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In our studies of life, business and marketing, we hear about the magical formula to success, and it’s main ingredient is consistency. Showing up every day is part of the deal, and to fulfil the obligations of this formula and achieve success, we must apply dedication and consistency liberally. But is churning out a high volume of quality content day after day sustainable? We will explore the ideas around sustainable marketing and consistency in this article. 

If content is king, consistency is definitely the queen. You see, while we can spend six months crafting a piece of work to be published, you have lost the window of opportunity in this chaotic world we live in. Every day, millions of articles are published, hundreds or even thousands for your own specific niche. Your competitors are participating in this tourney, and so, if you want to keep your space at the top, or get there before they do, then you must join in. 

Content marketing isn’t what it used to be anymore. I understand, more than most, that everything evolves, but this is different. In the past, to get your voice heard, one must have deep pockets. Then came along social media and gave every person on earth the opportunity to scream and be heard – for “free”. The social networks swelled in size and then reduced the organic engagement that was once free to access, installing a toll system, forcing businesses to pay the toll to access the people on the other side. It’s gone full circle and back to the past method of, should one want to be heard, they need deep pockets. Marketers then devised a strategy of content marketing that intended to break the system. They thought they were being clever by creating an incredibly high volume of content and publishing original content daily on their blogs and social media, hoping that this would return their engagement to what it used to be. All it has done is flood the system. 

Brands are now expected to produce content day after day ad infinitum else they will be viewed by their customers as inactive. And to make it worse, the pace of marketing has changed dramatically over the last ten years. Gone are the days when an event happened and you could wait until tomorrow to publish a press release. If something occurs, negative or positive, it’s online in seconds. Through social media, everyone around you has become a journalist in their own right, telling the story as they see fit, embellishing as they desire without understanding the implications of those 140 characters, tapping away at lightening speed. Marketers need to get in front of this to control the narrative, but it’s not as simple as that. To control the narrative, it means that marketing has become a 24/7 job.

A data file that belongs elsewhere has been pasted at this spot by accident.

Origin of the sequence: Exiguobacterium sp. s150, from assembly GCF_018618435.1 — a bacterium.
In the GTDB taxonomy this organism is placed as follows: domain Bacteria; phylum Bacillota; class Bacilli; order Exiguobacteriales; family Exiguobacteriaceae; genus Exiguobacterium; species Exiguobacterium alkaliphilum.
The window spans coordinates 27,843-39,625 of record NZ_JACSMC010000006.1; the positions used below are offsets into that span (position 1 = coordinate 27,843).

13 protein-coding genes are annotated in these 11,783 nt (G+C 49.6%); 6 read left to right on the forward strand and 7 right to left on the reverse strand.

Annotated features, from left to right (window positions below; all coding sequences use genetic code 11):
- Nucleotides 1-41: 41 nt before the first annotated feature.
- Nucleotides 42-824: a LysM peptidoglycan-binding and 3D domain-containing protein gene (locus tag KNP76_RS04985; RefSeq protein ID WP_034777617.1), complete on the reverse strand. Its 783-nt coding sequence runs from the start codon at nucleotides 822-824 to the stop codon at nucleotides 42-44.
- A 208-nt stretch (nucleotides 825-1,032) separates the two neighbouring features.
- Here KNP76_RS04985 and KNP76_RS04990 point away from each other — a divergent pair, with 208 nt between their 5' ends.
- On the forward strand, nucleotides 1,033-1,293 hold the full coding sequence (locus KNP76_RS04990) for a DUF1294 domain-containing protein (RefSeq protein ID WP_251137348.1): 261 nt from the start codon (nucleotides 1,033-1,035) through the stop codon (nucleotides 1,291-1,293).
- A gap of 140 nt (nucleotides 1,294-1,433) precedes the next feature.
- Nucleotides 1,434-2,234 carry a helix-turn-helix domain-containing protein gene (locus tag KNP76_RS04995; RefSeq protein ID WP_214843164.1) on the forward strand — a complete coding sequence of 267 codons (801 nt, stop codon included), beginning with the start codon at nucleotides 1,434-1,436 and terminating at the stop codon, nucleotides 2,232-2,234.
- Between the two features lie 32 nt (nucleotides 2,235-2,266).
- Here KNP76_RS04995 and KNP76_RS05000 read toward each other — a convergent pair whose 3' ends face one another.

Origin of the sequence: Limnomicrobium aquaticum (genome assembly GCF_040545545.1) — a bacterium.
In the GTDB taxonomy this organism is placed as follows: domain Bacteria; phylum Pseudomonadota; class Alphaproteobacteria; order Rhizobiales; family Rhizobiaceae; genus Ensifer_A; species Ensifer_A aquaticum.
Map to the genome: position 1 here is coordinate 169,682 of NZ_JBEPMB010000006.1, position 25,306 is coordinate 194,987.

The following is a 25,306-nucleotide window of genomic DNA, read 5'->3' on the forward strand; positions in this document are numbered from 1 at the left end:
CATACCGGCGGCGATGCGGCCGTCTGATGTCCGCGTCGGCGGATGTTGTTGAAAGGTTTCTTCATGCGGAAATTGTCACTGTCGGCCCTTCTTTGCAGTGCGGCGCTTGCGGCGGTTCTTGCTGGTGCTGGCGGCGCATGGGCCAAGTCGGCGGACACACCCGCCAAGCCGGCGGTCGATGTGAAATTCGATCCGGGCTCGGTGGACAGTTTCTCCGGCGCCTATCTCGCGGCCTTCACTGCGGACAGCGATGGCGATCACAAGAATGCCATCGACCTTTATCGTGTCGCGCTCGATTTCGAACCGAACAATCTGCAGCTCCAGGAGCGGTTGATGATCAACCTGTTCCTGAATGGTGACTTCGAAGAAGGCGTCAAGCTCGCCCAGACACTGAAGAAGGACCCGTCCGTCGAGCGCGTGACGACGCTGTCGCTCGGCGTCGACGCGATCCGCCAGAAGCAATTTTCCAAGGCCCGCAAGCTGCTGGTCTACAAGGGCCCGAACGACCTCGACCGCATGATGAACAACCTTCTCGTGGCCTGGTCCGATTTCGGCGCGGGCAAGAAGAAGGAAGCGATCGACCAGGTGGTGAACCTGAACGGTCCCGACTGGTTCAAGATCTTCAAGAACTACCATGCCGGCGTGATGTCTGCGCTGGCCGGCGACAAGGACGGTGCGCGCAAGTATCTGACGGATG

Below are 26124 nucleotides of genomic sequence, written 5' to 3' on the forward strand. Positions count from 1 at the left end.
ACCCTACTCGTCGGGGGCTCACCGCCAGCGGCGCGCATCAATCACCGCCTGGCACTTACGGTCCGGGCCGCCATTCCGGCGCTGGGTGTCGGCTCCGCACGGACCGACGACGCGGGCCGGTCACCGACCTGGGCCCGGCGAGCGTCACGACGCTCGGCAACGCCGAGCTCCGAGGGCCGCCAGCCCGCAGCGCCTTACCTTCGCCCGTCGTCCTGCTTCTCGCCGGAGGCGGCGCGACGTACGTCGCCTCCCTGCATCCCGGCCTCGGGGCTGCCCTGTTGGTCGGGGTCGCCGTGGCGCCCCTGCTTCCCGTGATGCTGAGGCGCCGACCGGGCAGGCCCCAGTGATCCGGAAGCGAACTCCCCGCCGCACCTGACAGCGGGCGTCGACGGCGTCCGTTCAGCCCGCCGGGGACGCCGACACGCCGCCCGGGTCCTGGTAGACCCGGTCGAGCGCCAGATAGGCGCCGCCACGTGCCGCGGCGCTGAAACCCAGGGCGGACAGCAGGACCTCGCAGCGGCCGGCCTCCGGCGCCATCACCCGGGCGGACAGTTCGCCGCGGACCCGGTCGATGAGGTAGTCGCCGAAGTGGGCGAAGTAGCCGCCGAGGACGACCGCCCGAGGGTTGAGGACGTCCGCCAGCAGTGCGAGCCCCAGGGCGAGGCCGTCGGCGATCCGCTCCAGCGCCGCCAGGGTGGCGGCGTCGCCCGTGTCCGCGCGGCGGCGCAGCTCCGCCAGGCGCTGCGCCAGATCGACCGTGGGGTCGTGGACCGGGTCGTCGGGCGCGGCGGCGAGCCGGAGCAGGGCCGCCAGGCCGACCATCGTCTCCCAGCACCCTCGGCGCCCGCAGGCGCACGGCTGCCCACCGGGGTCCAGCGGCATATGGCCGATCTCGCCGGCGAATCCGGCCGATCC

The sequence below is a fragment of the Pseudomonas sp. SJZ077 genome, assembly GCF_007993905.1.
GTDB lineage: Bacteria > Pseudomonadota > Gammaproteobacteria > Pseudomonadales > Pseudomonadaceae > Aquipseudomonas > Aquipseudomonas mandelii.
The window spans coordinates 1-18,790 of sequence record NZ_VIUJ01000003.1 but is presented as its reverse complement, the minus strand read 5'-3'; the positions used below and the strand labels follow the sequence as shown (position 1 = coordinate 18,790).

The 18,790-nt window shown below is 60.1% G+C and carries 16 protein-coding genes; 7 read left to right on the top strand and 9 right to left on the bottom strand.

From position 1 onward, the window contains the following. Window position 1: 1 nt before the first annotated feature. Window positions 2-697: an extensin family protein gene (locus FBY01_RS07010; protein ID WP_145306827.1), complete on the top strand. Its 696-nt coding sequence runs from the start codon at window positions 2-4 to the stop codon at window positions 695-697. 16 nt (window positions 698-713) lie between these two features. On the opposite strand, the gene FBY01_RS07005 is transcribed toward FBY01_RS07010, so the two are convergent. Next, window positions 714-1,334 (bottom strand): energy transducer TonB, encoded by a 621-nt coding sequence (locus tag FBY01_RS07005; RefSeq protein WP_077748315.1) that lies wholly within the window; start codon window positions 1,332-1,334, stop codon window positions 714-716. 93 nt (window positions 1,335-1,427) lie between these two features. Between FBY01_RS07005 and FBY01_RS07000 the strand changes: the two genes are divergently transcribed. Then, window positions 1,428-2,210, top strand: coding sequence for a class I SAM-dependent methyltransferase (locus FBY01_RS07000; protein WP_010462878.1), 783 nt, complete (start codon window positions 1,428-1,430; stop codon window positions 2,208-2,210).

The expectations of marketing are bordering on mythical lately. We have a round-the-clock job with a content machine that cannot afford to stop making original content. That is exhausting just thinking about it, far less doing it. There are a few issues with this approach. Unless you have a writer, a graphic artist and a social media executive and a marketing strategist on board, it’s almost impossible to keep up that pace and sustain it for years, or until the strategy changes with technology changes. Unfortunately, most companies have an in-house marketer and expect them to take the brunt of the project. This is one of the reasons why your marketing is not working – you do not have enough man-power, but that is a conversation for another time… Maybe I’ll write about this in the next editorial ;) 

Marketers need to think about social media, branding, websites, blogs, email marketing, white papers, and everything else marketing related, while keeping on top of industry news, technology changes and what their competitors are up to. Now imagine all the entrepreneurs trying to do all of this and run and grow a business. It’s impossible without a team, and sometimes even with, it’s a direct pathway to a burnout. 

I strongly believe that we need to stop focusing on content volume and start looking at the quality of content that we are producing. Rather than write a 100 blog posts on random ideas, streamline that into a book which can be vastly more beneficial to your brand and company. Or write the blogs, and put them together later on into an ebook or white paper, making it a more valuable piece of content for your marketing. Social media and microblogging has diminished the quality of the work that is produced and marketers, myself included, have swapped quality for quantity. 

Will this practice of ‘more’ change, or will this only increase acceleration? Will we see a day when content created is more for education and authentic knowledge rather than just to tick a box and perhaps get some likes? Or will this machine evolve into something worse? Only time will tell…

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